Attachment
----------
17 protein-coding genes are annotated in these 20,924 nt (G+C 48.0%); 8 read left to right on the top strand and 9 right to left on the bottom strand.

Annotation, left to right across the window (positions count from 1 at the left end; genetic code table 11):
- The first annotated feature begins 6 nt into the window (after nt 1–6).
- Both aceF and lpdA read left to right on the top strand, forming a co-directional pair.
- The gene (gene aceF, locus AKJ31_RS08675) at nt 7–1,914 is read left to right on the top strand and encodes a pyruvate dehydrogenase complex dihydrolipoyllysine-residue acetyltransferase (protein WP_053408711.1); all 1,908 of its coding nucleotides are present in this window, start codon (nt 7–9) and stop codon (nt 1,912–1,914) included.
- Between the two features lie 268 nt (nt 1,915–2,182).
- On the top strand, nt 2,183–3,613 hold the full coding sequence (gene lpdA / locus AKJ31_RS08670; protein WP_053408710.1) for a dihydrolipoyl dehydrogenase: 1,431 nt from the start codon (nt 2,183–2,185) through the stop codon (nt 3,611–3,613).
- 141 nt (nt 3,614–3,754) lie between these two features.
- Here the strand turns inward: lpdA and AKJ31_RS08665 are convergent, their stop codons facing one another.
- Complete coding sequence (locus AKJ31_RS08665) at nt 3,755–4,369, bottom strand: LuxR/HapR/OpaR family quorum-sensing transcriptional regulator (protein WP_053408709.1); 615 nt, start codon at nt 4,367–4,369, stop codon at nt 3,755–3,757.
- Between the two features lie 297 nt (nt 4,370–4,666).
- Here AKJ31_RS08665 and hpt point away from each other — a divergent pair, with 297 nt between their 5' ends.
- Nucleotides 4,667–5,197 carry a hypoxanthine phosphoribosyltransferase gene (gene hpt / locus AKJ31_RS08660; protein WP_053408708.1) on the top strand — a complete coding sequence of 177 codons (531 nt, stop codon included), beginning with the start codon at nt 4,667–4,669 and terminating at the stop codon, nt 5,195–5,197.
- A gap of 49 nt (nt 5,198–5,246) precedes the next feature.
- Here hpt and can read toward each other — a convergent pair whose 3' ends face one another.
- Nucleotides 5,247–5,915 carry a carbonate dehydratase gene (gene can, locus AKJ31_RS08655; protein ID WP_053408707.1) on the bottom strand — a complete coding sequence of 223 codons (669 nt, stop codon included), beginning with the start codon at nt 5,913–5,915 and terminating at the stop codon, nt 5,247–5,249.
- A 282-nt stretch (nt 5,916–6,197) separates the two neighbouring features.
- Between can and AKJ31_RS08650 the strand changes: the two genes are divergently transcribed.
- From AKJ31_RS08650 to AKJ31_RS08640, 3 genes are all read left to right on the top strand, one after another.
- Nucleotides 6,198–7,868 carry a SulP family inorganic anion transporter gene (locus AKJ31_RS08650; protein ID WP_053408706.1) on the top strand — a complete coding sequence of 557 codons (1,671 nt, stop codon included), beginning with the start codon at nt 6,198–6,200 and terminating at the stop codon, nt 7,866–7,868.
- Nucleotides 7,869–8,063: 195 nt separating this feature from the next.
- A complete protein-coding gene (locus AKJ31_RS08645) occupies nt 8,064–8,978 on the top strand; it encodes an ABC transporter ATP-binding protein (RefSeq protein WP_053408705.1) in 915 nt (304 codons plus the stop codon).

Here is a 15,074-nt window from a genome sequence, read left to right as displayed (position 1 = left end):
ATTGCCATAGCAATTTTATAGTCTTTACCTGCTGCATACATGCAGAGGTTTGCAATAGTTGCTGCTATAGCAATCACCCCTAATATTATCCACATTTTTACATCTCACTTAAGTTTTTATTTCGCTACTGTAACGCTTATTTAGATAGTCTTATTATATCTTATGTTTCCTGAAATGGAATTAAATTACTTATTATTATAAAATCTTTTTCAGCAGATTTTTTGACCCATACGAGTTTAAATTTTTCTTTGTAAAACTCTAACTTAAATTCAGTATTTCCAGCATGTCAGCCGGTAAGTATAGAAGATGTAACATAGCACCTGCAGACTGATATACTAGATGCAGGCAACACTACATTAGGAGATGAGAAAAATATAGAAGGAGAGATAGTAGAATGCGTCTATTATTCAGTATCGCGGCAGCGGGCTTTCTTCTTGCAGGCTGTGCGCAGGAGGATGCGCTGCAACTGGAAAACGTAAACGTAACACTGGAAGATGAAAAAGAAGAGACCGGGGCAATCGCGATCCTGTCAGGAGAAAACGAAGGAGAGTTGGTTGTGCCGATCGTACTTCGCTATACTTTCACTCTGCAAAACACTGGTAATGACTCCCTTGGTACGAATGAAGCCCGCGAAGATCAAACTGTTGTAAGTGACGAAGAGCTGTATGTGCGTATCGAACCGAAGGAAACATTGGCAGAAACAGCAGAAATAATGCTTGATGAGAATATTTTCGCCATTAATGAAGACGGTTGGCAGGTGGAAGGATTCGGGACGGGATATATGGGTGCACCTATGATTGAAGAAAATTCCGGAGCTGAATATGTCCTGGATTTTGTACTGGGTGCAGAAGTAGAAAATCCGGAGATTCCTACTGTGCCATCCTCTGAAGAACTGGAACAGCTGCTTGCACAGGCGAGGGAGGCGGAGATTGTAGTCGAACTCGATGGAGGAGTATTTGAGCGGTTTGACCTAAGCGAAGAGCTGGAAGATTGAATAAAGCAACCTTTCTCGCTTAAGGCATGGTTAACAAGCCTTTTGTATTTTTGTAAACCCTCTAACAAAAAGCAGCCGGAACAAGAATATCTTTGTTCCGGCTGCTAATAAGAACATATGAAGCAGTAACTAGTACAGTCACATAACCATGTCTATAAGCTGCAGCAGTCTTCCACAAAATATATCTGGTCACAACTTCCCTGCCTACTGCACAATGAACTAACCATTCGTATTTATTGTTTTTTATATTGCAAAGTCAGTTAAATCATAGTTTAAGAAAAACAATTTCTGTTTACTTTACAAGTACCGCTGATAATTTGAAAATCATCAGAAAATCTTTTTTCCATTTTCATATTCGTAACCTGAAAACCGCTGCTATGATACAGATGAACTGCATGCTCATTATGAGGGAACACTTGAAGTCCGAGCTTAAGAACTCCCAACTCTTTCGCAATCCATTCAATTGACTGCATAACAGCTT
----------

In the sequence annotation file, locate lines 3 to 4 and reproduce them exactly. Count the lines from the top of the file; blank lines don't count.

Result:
- The first annotated feature begins 6 nt into the window (after nt 1–6).
- Both aceF and lpdA read left to right on the top strand, forming a co-directional pair.